Stevenson was interested in refuting the ?professionalism? that was inhibiting authorship at the time. This begged the characterization of a monster to refute it (Arata 240). Stevenson does this by foregrounding the interpretive acts by means of which his characters situate and define Hyde. Despite the confident assertions of the novel's professional men that Hyde is ?degenerate,? his 'stigmata? turn out to be troublingly difficult to specify. In fact, no one can accurately describe him. ?He must be deformed somewhere,? asserts Enfield. ?He gives a strong feeling of deformity, though I couldn't specify the point. He's an extraordinary-looking man, and yet I really can name nothing out of the way. No, sir . . . I can't describe him? (DJMH 35-37). That last, nearly oxymoronic formulation of unexpressed deformity, nicely captures the troubled relation between the 'text? of Hyde's body and the interpretive practices used to decipher it. In this way Stevenson underscores how the act of interpretation is grounded less in empirical data like the shape of Hyde's face and the hue of his skin, than in the categories brought upon him.

Stevenson furthers this by making the ?image of the upright bourgeois male? (DJMH 49) also the image of violence. Hyde is depicted as an aristocrat, whereas Jekyll is described as a scientist. This split in their personalities points out the dual roles that Stevenson wanted to portray. The creation is inherently of the higher class, but the monstrous side of it. Hyde is more identifiable with this class than is Jekyll. ?Indeed, the noun used most often in the story to describe Hyde is not ?monster? or ?villain? but ' ?gentleman?? (Arata 235). This novel portrays a world which consists of almost exclusively middle-class professional men. Instead of attacking Hyde, these gentlemen more often close ranks around him.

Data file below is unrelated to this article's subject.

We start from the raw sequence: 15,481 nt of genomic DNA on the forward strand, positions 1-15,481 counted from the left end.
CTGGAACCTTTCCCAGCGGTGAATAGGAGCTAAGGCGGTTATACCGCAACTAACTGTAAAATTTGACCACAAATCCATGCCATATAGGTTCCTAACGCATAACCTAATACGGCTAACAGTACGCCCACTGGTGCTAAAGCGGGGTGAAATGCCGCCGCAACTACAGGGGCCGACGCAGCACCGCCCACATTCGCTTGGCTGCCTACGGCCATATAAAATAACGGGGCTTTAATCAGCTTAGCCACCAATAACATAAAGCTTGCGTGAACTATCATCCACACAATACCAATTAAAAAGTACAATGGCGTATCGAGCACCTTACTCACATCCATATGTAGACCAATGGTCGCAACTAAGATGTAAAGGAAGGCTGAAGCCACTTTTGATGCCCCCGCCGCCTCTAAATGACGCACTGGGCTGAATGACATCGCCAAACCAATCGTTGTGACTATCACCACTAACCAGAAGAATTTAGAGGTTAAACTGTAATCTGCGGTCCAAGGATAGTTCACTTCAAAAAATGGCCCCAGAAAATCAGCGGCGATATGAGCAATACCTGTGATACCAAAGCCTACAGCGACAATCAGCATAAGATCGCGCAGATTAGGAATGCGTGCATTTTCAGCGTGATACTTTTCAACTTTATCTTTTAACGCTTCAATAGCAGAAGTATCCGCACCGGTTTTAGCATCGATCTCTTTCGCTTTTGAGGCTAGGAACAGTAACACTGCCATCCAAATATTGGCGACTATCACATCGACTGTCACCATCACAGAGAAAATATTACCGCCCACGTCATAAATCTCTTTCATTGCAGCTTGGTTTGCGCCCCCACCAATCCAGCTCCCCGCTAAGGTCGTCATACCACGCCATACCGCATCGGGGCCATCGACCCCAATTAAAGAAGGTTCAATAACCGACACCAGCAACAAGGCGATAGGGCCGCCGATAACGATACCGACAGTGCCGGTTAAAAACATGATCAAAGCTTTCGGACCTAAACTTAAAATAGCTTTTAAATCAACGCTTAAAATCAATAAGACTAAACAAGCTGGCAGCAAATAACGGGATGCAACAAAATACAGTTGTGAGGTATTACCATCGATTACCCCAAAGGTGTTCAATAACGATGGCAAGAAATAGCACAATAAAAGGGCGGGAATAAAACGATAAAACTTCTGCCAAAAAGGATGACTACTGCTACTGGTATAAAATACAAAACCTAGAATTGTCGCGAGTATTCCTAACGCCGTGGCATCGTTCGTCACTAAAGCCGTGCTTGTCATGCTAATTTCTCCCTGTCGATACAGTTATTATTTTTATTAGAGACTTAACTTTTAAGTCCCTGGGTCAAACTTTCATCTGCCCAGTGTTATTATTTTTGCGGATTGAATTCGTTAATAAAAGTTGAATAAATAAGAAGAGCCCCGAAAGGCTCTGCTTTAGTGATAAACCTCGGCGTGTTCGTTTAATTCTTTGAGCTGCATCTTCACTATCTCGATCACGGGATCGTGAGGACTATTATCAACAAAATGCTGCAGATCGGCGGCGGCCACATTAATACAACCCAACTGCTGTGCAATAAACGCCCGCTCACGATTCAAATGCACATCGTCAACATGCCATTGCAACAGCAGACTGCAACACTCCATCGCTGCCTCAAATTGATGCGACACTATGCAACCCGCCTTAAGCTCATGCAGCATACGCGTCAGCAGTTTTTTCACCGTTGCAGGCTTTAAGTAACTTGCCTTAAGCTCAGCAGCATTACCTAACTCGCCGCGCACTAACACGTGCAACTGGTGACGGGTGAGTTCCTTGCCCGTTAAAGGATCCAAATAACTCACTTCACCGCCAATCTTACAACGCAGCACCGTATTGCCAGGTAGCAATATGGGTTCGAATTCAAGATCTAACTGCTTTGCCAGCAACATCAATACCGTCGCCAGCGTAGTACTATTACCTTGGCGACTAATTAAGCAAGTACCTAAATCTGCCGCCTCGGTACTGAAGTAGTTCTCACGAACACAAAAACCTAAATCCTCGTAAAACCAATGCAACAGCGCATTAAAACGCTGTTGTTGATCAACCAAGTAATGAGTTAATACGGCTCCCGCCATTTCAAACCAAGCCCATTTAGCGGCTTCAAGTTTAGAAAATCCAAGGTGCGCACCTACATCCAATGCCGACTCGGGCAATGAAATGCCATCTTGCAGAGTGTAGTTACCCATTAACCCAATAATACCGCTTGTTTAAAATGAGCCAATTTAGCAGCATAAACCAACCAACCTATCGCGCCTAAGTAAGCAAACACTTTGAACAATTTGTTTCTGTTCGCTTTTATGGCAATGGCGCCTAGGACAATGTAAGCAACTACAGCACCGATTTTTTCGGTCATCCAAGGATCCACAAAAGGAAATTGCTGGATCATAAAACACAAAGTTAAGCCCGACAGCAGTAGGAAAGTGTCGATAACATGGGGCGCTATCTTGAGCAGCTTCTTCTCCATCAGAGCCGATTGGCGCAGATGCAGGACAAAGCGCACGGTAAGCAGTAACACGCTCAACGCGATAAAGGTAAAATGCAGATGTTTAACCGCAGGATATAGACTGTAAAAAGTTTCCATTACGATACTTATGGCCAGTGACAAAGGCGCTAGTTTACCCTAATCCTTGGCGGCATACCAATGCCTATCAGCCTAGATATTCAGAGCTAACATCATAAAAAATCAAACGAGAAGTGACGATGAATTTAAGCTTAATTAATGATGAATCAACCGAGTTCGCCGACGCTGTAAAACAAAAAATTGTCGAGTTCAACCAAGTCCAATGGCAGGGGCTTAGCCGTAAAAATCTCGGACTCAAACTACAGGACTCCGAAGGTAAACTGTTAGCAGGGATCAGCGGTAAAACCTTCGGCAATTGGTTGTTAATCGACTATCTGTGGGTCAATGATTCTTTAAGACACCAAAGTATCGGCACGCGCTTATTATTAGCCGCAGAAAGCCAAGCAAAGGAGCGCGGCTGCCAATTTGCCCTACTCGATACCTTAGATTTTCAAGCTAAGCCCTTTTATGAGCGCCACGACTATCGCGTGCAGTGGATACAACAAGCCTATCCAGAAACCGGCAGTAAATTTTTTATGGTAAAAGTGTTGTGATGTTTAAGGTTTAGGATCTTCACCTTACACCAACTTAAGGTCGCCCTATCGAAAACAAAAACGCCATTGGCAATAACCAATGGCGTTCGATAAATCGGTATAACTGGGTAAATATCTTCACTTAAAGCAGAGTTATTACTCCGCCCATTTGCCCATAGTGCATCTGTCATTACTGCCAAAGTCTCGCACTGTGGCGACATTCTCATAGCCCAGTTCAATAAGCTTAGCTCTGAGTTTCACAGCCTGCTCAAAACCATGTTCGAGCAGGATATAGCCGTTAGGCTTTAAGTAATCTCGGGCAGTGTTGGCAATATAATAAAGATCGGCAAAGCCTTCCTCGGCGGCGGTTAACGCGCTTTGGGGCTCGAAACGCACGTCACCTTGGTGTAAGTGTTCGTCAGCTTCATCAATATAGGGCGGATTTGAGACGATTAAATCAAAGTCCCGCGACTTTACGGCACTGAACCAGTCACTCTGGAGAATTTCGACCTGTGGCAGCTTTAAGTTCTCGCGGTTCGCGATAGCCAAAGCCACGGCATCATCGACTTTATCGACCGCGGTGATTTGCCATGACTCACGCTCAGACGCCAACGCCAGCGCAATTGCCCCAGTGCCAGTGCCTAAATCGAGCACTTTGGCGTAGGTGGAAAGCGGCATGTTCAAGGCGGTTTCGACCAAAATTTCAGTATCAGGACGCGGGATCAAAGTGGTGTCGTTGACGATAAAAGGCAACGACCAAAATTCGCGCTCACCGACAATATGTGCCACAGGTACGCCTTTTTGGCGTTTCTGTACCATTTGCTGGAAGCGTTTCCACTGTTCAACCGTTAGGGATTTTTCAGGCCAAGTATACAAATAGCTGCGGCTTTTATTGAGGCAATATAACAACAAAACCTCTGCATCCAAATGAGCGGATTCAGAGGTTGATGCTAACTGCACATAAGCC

Again, the monster gentleman is expressed in terms of violence. In the original draft, Hyde murders the well-respected Mr. Lemsome, who is the man that Utterson considers ?a bad fellow? and ?an incurable cad? (DJMH 34). Hyde ??is the scourge of (a bourgeois) God, punishing those who threaten patriarchal code and custom? (Arata 235). Arata observes, ?Enfield's ?Story of the Door,? though it begins with Hyde trampling a little girl until she is left 'screaming on the ground? (DJMH 31), it concludes with Enfield, the doctor, and the girl's father breakfasting with Hyde in his chambers (DJMH 32). Recognizing him as one of their own, the men literally encircle Hyde to protect him from harm. ?And all the time . . . we were keeping the women off him as best we could, for they were as wild as harpies. I never saw a circle of such hateful faces; and there was the man in the middle, . . . frightened too, I could see that?? (DJMH 32). Enfield also tells the story of the beating with animation, in support of patriarchal superiority. Stevenson uses this to underscore the decadence in this stance. His portrayal of the bourgeois male is meant to prove that what appears to be gentlemanly is in fact monstrous.

This is why the gentleman Hyde must be destroyed.

?The terrors suffered by Hyde during his final days arise in part from his surroundings: the very symbols of bourgeois respectability that he exists to repudiate do him in. On the other hand, he seems to feel bizarrely at home in these surroundings. If for instance we ask who set the table for tea on this final night, the answer has to be Hyde and not Jekyll, since Utterson and Poole, prior to breaking in the door, agree that they have heard only Hyde's voice and Hyde's ?patient? footsteps from within the room that evening? (DJMH 68-69).

In the end, it is Jekyll that is blasphemous (DJMH 71).

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Keywords: what is doubling in psychology, what is a double doubles, are double doubles bad for you